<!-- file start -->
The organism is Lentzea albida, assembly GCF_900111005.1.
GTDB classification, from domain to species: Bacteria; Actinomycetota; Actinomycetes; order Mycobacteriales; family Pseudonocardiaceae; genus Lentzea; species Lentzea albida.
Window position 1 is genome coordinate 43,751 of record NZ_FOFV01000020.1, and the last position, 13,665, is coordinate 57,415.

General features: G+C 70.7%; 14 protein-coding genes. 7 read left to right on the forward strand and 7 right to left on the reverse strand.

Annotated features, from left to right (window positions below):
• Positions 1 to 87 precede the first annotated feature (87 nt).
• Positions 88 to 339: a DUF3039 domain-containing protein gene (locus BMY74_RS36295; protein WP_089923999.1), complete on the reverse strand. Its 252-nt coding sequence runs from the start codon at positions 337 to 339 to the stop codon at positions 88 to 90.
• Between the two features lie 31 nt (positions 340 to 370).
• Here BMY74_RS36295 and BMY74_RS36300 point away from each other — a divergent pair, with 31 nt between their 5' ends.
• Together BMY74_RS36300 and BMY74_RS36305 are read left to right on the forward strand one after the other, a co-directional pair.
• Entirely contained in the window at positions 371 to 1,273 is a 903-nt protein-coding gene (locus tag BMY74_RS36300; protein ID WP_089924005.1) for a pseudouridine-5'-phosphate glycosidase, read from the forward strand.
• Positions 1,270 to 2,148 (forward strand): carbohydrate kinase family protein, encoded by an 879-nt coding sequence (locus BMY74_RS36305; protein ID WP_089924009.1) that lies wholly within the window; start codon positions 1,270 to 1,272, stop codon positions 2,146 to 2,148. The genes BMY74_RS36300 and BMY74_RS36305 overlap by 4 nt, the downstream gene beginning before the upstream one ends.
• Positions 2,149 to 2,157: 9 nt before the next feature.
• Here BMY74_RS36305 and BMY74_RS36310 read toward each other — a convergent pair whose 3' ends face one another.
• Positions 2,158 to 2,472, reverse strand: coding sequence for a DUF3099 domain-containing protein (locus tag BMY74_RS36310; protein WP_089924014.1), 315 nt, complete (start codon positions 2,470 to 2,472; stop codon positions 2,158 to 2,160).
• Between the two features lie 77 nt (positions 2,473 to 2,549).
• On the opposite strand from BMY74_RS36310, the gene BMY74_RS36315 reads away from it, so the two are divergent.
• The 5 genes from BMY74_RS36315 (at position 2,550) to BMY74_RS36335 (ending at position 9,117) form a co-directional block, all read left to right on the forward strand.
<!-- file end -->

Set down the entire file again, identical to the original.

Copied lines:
The organism is Lentzea albida, assembly GCF_900111005.1.
GTDB classification, from domain to species: Bacteria; Actinomycetota; Actinomycetes; order Mycobacteriales; family Pseudonocardiaceae; genus Lentzea; species Lentzea albida.
Window position 1 is genome coordinate 43,751 of record NZ_FOFV01000020.1, and the last position, 13,665, is coordinate 57,415.

General features: G+C 70.7%; 14 protein-coding genes. 7 read left to right on the forward strand and 7 right to left on the reverse strand.

Annotated features, from left to right (window positions below):
• Positions 1 to 87 precede the first annotated feature (87 nt).
• Positions 88 to 339: a DUF3039 domain-containing protein gene (locus BMY74_RS36295; protein WP_089923999.1), complete on the reverse strand. Its 252-nt coding sequence runs from the start codon at positions 337 to 339 to the stop codon at positions 88 to 90.
• Between the two features lie 31 nt (positions 340 to 370).
• Here BMY74_RS36295 and BMY74_RS36300 point away from each other — a divergent pair, with 31 nt between their 5' ends.
• Together BMY74_RS36300 and BMY74_RS36305 are read left to right on the forward strand one after the other, a co-directional pair.
• Entirely contained in the window at positions 371 to 1,273 is a 903-nt protein-coding gene (locus tag BMY74_RS36300; protein ID WP_089924005.1) for a pseudouridine-5'-phosphate glycosidase, read from the forward strand.
• Positions 1,270 to 2,148 (forward strand): carbohydrate kinase family protein, encoded by an 879-nt coding sequence (locus BMY74_RS36305; protein ID WP_089924009.1) that lies wholly within the window; start codon positions 1,270 to 1,272, stop codon positions 2,146 to 2,148. The genes BMY74_RS36300 and BMY74_RS36305 overlap by 4 nt, the downstream gene beginning before the upstream one ends.
• Positions 2,149 to 2,157: 9 nt before the next feature.
• Here BMY74_RS36305 and BMY74_RS36310 read toward each other — a convergent pair whose 3' ends face one another.
• Positions 2,158 to 2,472, reverse strand: coding sequence for a DUF3099 domain-containing protein (locus tag BMY74_RS36310; protein WP_089924014.1), 315 nt, complete (start codon positions 2,470 to 2,472; stop codon positions 2,158 to 2,160).
• Between the two features lie 77 nt (positions 2,473 to 2,549).
• On the opposite strand from BMY74_RS36310, the gene BMY74_RS36315 reads away from it, so the two are divergent.
• The 5 genes from BMY74_RS36315 (at position 2,550) to BMY74_RS36335 (ending at position 9,117) form a co-directional block, all read left to right on the forward strand.